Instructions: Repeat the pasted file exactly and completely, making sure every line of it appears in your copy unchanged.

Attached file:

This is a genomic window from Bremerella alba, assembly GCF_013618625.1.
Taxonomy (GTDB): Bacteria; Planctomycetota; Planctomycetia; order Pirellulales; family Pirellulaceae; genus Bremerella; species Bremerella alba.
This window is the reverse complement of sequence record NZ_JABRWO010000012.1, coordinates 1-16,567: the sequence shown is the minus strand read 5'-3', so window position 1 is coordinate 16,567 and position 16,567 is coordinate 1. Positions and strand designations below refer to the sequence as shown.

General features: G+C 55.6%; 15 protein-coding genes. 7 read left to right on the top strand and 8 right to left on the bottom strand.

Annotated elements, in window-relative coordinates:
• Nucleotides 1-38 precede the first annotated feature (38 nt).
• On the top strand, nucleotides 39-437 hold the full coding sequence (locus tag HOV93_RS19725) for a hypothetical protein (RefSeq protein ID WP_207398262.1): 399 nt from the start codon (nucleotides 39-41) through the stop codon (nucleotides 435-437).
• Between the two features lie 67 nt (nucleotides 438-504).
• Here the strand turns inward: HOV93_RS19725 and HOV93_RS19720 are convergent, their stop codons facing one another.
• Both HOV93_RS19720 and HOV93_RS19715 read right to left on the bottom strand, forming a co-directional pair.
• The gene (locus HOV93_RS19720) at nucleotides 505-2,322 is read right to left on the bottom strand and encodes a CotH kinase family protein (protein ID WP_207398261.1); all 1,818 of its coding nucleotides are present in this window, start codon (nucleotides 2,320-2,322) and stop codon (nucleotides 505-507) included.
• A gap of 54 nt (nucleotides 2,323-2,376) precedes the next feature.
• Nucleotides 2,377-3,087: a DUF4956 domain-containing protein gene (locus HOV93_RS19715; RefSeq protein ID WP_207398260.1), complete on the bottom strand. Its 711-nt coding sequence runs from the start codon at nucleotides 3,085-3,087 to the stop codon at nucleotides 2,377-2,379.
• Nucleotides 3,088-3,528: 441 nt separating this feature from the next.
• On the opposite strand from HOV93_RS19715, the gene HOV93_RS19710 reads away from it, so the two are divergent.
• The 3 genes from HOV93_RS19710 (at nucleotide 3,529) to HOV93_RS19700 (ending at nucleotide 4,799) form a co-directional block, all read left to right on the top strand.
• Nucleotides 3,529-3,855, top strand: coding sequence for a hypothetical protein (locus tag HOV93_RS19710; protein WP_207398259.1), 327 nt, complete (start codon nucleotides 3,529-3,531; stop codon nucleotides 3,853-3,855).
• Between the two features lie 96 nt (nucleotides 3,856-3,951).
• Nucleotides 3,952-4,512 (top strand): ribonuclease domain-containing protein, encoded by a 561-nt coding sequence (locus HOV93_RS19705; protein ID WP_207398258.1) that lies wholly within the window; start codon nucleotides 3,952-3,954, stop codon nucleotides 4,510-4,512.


This is a genomic window from Bremerella alba, assembly GCF_013618625.1.
Taxonomy (GTDB): Bacteria; Planctomycetota; Planctomycetia; order Pirellulales; family Pirellulaceae; genus Bremerella; species Bremerella alba.
This window is the reverse complement of sequence record NZ_JABRWO010000012.1, coordinates 1-16,567: the sequence shown is the minus strand read 5'-3', so window position 1 is coordinate 16,567 and position 16,567 is coordinate 1. Positions and strand designations below refer to the sequence as shown.

General features: G+C 55.6%; 15 protein-coding genes. 7 read left to right on the top strand and 8 right to left on the bottom strand.

Annotated elements, in window-relative coordinates:
• Nucleotides 1-38 precede the first annotated feature (38 nt).
• On the top strand, nucleotides 39-437 hold the full coding sequence (locus tag HOV93_RS19725) for a hypothetical protein (RefSeq protein ID WP_207398262.1): 399 nt from the start codon (nucleotides 39-41) through the stop codon (nucleotides 435-437).
• Between the two features lie 67 nt (nucleotides 438-504).
• Here the strand turns inward: HOV93_RS19725 and HOV93_RS19720 are convergent, their stop codons facing one another.
• Both HOV93_RS19720 and HOV93_RS19715 read right to left on the bottom strand, forming a co-directional pair.
• The gene (locus HOV93_RS19720) at nucleotides 505-2,322 is read right to left on the bottom strand and encodes a CotH kinase family protein (protein ID WP_207398261.1); all 1,818 of its coding nucleotides are present in this window, start codon (nucleotides 2,320-2,322) and stop codon (nucleotides 505-507) included.
• A gap of 54 nt (nucleotides 2,323-2,376) precedes the next feature.
• Nucleotides 2,377-3,087: a DUF4956 domain-containing protein gene (locus HOV93_RS19715; RefSeq protein ID WP_207398260.1), complete on the bottom strand. Its 711-nt coding sequence runs from the start codon at nucleotides 3,085-3,087 to the stop codon at nucleotides 2,377-2,379.
• Nucleotides 3,088-3,528: 441 nt separating this feature from the next.
• On the opposite strand from HOV93_RS19715, the gene HOV93_RS19710 reads away from it, so the two are divergent.
• The 3 genes from HOV93_RS19710 (at nucleotide 3,529) to HOV93_RS19700 (ending at nucleotide 4,799) form a co-directional block, all read left to right on the top strand.
• Nucleotides 3,529-3,855, top strand: coding sequence for a hypothetical protein (locus tag HOV93_RS19710; protein WP_207398259.1), 327 nt, complete (start codon nucleotides 3,529-3,531; stop codon nucleotides 3,853-3,855).
• Between the two features lie 96 nt (nucleotides 3,856-3,951).
• Nucleotides 3,952-4,512 (top strand): ribonuclease domain-containing protein, encoded by a 561-nt coding sequence (locus HOV93_RS19705; protein ID WP_207398258.1) that lies wholly within the window; start codon nucleotides 3,952-3,954, stop codon nucleotides 4,510-4,512.